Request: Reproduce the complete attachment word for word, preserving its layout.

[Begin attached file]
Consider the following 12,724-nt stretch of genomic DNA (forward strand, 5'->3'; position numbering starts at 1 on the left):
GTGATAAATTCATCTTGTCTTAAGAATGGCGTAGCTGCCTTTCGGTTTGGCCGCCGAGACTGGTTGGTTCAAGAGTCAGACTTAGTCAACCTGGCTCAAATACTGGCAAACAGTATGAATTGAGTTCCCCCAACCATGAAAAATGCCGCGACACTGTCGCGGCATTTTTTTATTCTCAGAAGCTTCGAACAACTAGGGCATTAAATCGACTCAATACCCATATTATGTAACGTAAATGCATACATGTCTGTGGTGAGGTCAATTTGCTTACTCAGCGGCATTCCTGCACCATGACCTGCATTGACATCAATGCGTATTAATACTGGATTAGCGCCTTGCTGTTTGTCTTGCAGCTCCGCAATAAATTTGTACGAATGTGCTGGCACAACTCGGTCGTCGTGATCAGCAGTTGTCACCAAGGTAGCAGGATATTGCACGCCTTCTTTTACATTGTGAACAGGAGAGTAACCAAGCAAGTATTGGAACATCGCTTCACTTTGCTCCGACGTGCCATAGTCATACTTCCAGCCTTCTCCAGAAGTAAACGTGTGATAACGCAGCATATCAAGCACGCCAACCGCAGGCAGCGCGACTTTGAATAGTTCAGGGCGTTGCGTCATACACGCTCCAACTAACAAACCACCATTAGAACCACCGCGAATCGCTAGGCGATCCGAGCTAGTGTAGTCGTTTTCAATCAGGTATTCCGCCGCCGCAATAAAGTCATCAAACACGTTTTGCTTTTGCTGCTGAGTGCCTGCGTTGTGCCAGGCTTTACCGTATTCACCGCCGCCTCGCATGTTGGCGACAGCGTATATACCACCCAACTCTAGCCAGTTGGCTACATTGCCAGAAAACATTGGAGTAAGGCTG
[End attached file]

Consider the following 12,724-nt stretch of genomic DNA (forward strand, 5'->3'; position numbering starts at 1 on the left):
GTGATAAATTCATCTTGTCTTAAGAATGGCGTAGCTGCCTTTCGGTTTGGCCGCCGAGACTGGTTGGTTCAAGAGTCAGACTTAGTCAACCTGGCTCAAATACTGGCAAACAGTATGAATTGAGTTCCCCCAACCATGAAAAATGCCGCGACACTGTCGCGGCATTTTTTTATTCTCAGAAGCTTCGAACAACTAGGGCATTAAATCGACTCAATACCCATATTATGTAACGTAAATGCATACATGTCTGTGGTGAGGTCAATTTGCTTACTCAGCGGCATTCCTGCACCATGACCTGCATTGACATCAATGCGTATTAATACTGGATTAGCGCCTTGCTGTTTGTCTTGCAGCTCCGCAATAAATTTGTACGAATGTGCTGGCACAACTCGGTCGTCGTGATCAGCAGTTGTCACCAAGGTAGCAGGATATTGCACGCCTTCTTTTACATTGTGAACAGGAGAGTAACCAAGCAAGTATTGGAACATCGCTTCACTTTGCTCCGACGTGCCATAGTCATACTTCCAGCCTTCTCCAGAAGTAAACGTGTGATAACGCAGCATATCAAGCACGCCAACCGCAGGCAGCGCGACTTTGAATAGTTCAGGGCGTTGCGTCATACACGCTCCAACTAACAAACCACCATTAGAACCACCGCGAATCGCTAGGCGATCCGAGCTAGTGTAGTCGTTTTCAATCAGGTATTCCGCCGCCGCAATAAAGTCATCAAACACGTTTTGCTTTTGCTGCTGAGTGCCTGCGTTGTGCCAGGCTTTACCGTATTCACCGCCGCCTCGCATGTTGGCGACAGCGTATATACCACCCAACTCTAGCCAGTTGGCTACATTGCCAGAAAACATTGGAGTAAGGCTG